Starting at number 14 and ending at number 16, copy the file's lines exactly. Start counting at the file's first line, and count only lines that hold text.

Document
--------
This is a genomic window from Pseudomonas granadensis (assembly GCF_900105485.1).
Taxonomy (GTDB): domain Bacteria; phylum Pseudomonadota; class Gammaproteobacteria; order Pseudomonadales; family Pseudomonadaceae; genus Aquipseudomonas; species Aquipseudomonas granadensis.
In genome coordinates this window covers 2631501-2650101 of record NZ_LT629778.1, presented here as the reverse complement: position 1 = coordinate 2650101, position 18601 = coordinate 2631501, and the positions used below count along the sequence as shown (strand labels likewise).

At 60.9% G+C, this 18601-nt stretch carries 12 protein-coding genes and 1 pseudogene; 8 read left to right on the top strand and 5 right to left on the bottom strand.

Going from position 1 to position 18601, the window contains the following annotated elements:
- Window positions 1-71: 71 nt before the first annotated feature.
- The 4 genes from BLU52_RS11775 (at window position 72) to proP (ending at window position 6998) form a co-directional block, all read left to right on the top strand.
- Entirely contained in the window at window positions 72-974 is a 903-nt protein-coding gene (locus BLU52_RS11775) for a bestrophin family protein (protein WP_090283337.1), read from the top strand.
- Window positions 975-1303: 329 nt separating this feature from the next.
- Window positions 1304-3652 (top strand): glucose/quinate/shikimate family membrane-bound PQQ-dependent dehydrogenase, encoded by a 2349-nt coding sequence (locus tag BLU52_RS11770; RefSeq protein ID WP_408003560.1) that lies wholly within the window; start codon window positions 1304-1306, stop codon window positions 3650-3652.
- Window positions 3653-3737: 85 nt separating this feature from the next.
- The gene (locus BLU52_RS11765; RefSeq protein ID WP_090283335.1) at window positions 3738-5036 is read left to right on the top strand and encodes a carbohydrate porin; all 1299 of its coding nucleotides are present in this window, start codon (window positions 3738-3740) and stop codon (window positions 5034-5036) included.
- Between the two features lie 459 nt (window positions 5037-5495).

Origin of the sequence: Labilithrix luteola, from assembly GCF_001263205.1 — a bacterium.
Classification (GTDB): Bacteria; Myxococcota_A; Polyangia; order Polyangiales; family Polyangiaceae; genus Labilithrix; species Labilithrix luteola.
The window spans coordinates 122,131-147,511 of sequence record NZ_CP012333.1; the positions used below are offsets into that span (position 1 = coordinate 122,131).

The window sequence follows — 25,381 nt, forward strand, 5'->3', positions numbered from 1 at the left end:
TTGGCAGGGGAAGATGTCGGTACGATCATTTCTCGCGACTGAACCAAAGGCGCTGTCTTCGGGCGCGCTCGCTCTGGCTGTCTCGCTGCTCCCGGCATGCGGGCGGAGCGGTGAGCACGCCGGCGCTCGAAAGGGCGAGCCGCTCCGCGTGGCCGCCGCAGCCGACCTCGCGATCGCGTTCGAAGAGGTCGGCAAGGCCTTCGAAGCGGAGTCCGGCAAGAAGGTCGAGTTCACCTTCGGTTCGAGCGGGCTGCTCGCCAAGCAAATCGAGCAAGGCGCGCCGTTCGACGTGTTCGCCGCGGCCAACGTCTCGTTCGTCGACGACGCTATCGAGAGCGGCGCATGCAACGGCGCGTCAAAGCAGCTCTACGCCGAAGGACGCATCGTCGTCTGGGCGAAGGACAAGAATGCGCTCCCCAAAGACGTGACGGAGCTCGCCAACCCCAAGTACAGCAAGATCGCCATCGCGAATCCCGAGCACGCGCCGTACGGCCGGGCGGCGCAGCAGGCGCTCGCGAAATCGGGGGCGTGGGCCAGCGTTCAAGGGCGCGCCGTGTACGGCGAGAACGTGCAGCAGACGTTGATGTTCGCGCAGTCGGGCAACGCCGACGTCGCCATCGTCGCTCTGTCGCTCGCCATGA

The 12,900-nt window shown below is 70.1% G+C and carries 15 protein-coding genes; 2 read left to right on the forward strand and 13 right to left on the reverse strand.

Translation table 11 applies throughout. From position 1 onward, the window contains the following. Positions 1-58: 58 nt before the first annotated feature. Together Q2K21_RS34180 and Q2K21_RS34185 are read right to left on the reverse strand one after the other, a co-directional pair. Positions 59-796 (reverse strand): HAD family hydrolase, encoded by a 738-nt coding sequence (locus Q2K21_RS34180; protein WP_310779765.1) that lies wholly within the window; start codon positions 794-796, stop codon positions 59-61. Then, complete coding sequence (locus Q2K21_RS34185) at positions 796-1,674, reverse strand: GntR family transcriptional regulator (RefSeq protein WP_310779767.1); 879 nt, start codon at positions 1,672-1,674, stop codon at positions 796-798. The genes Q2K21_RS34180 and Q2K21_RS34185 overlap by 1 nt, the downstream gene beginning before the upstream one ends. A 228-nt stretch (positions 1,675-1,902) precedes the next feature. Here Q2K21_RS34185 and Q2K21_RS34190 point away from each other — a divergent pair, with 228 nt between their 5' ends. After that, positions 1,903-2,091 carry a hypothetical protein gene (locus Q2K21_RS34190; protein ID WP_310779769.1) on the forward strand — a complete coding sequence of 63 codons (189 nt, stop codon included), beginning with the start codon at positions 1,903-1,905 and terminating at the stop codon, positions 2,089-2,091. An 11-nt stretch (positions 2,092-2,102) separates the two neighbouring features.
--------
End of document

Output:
Origin of the sequence: Labilithrix luteola, from assembly GCF_001263205.1 — a bacterium.
Classification (GTDB): Bacteria; Myxococcota_A; Polyangia; order Polyangiales; family Polyangiaceae; genus Labilithrix; species Labilithrix luteola.
The window spans coordinates 122,131-147,511 of sequence record NZ_CP012333.1; the positions used below are offsets into that span (position 1 = coordinate 122,131).